But in the past week, a state that was barely on anyone’s radar for iGaming — Illinois — passed legislation out of the state Senate.
If nothing else, it’s becoming more obvious that online gambling has more momentum than it has had at any point since 2013. Or at least governments are more willing to look at it as a possibility.
Illinois: Out of nowhere
The effort to legalize and regulate online gambling in Illinois materialized — at least publicly — almost out of thin air.
Of course, the truth is that this has more likely been rumbling in the background for some time; it just hasn’t manifested itself in legislation that was introduced and voted upon.
The effort came about because of an attempt to legalize daily fantasy sports late in the legislative session. It appears that the online gambling regulation is a carrot to the land-based casino industry to let DFS regulation move forward.
Some of the current gaming industry in Illinois has opposed DFS legalization over the past two years, and is likely the reason it hasn’t passed in 2015 or 2016.
Online gambling is going to take casino, lawmaker support
But the casinos support the bill that the Senate approved with both DFS and iGaming it this week.
Here is a statement from the Illinois Casino Gaming Association:
“We thank the Senate for advancing a comprehensive framework that legalizes and regulates online gaming. Existing law, which prevents Illinois’ licensed operators from offering any gaming product online, has created a vacuum filled by operators of illegal websites.
“By bringing online gaming out of the shadows and into a licensed and regulated market, Illinois can garner new tax revenues and tens of millions in upfront licensing fees that can be used for classrooms, pensions and social services.”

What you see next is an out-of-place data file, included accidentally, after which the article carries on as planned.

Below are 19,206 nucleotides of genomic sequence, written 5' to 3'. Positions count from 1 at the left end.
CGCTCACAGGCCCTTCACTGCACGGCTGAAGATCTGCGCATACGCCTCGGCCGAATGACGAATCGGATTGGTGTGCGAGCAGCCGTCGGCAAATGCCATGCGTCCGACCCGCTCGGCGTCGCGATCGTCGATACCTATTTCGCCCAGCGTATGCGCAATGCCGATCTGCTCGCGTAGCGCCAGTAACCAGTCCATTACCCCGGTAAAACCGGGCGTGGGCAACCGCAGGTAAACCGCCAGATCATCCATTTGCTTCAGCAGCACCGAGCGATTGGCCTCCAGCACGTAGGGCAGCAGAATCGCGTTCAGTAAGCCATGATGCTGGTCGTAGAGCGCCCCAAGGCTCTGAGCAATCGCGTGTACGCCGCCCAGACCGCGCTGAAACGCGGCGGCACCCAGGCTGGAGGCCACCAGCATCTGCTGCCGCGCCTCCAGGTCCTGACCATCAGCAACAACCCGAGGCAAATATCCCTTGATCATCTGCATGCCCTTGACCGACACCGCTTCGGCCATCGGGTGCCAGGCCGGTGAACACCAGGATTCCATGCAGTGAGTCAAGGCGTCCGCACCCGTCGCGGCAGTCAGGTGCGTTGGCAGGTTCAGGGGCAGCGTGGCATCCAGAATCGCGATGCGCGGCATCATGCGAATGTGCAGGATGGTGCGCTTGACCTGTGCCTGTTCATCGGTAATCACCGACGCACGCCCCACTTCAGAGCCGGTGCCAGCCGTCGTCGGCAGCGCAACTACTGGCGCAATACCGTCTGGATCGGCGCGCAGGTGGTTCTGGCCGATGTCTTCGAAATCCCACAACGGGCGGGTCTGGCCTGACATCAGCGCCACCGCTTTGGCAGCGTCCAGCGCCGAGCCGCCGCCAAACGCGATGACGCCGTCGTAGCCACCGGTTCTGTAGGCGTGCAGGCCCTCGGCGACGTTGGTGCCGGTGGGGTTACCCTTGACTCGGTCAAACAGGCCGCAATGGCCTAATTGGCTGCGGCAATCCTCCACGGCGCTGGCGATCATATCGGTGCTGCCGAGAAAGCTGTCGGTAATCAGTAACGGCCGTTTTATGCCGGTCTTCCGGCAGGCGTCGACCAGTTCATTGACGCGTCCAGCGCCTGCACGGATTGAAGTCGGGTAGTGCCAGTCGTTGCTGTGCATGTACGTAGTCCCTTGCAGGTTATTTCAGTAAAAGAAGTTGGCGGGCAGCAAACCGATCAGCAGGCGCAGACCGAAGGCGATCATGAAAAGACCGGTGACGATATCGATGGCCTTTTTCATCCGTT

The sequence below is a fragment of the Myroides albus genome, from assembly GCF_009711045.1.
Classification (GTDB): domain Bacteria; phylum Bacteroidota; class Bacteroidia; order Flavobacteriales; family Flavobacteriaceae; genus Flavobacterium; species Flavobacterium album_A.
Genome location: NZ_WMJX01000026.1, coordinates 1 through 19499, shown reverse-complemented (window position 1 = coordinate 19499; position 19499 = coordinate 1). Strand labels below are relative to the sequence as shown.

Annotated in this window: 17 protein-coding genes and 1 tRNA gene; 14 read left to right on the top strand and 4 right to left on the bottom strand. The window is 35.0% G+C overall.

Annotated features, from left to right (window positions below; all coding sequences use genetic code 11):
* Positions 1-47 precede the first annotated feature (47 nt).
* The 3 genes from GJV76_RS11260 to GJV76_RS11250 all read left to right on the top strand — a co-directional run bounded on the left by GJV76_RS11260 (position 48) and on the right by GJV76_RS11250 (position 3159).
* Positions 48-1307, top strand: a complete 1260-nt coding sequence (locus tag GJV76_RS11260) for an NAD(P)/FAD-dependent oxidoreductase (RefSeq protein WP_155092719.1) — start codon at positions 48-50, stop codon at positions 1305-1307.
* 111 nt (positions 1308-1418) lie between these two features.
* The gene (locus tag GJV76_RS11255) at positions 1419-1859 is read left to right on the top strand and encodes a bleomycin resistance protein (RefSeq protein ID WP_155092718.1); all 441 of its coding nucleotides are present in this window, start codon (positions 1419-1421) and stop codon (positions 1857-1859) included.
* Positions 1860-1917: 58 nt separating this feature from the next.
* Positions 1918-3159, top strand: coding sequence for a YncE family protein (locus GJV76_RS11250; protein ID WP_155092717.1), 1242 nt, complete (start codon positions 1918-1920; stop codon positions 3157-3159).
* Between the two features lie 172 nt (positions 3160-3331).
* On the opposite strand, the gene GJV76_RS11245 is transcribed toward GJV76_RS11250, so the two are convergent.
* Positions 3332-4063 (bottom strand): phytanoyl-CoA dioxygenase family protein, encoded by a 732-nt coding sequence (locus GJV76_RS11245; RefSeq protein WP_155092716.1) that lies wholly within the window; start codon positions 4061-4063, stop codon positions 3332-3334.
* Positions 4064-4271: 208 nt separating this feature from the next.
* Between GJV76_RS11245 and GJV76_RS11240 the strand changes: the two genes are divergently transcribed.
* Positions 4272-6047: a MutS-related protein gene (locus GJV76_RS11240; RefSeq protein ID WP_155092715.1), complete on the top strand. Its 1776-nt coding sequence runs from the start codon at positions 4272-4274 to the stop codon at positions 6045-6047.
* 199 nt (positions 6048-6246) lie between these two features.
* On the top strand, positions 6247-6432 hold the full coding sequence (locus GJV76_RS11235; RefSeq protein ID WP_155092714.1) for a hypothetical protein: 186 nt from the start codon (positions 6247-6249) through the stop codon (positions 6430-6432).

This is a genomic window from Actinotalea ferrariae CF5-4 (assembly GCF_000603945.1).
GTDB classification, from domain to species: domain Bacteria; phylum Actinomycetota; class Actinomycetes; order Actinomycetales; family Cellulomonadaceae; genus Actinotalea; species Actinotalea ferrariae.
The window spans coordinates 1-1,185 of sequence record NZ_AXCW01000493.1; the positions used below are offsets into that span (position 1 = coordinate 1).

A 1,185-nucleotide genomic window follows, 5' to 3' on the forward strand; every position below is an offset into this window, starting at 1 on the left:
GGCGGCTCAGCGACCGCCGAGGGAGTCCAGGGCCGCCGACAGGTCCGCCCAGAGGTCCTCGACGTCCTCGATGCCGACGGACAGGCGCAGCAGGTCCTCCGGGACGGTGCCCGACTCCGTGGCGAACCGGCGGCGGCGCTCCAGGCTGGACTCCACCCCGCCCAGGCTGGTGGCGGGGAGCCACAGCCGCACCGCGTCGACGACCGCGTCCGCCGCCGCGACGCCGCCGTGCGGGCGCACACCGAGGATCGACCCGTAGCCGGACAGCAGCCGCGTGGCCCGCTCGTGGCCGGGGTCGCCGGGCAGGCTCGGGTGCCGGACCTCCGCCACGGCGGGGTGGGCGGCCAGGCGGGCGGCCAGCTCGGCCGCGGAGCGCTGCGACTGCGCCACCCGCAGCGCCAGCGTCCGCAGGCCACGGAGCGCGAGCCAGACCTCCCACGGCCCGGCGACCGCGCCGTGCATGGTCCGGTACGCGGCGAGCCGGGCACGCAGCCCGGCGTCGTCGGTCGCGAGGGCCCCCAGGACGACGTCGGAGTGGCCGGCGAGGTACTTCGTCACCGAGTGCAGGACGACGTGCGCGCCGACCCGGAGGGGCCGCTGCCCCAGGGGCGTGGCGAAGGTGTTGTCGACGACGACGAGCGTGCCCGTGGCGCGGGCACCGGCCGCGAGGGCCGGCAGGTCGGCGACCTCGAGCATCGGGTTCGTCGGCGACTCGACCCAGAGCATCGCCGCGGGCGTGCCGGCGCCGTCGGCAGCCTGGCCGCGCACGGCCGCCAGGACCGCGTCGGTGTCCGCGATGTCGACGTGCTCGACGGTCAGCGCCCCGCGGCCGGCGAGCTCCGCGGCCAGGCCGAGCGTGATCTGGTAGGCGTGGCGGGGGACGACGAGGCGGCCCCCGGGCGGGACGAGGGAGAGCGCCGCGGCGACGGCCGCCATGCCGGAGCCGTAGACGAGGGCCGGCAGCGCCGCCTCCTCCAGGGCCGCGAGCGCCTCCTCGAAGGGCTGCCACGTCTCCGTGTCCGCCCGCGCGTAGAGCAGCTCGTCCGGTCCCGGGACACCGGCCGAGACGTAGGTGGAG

Online gambling isn’t going to happen in any state unless land-based gaming interests make it clear to lawmakers that 1. they want it and 2. it won’t hurt/will help their business.
No matter what, it’s impressive that online gambling is the carrot, and one that is relatively uncontroversial. (That goes for at least one chamber. The Senate passed the bill 42-10, but its fate in the House of Representatives remains unclear.)
But that kind of support — no matter the circumstances — for iGaming would have been unthinkable in some states in recent years.
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Expanding the map for iGaming
Serious online gambling efforts have mostly been limited to a handful of states in recent years:
Pennsylvania is the favorite, by a wide margin, to pass something this year over those other states. The likelihood of action in the other three this year seems low.
So short of states passing bills, simply getting on the agenda of other goverments will have to suffice. A big state like Illinois passing iGaming legislation even out of one chamber should be a wake-up call to other gaming states in the Midwest that haven’t thought about the subject.
Simply put, the more states that are considering the legislation, the better, and the odds increase that one of them will eventually pull the trigger.
Will Illinois legalize online gambling this summer? That’s no sure thing. But whether it does or not, the existence of legislation is a good thing for the future of iGaming.